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A huge fire at a natural gas field in Uzbekistan started in 1963. The Russians detonated an underground nuclear charge to extinguish a huge fire at a natural gas field in Uzbekistan. The unlimited gas supply at the Urta-Bulak gas well fueled it continuously and powerful hoses were unable to put it out. Eventually, on September 30, 1966, the area was cleared and a large nuclear bomb lowed into the ground in a brave attempt to cut off the source of the gas forever. Boreholes were drilled to a depth of about 1500 metres, and a 30-kiloton nuclear explosive lowered into the borehole just 35 metres from the shaft of the gas well. When it went off, the explosion turned the rock to glass, sealing the shaft and successfully extinguishing fire. No radioactivity above background levels was detected in subsequent surveys.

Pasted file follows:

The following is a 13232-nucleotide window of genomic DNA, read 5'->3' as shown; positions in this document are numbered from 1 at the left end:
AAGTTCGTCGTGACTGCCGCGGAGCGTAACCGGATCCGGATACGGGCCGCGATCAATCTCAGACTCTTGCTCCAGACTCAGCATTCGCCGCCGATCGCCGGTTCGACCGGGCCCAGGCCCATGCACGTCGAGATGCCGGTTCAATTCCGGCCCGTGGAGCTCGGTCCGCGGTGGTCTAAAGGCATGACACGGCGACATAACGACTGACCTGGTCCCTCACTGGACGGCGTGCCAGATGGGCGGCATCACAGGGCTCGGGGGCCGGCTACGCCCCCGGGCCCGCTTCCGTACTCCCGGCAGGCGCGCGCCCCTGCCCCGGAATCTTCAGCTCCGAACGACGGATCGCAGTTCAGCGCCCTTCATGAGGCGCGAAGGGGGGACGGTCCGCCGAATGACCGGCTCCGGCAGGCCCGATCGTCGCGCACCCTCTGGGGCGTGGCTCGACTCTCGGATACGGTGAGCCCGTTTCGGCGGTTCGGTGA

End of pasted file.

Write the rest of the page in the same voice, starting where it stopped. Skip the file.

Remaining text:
The nuclear charge was reported to be of an 'unprecedented force' and it is believed to be the first time that such an explosion was used to quell a gas-well fire after all conventional methods were exhausted.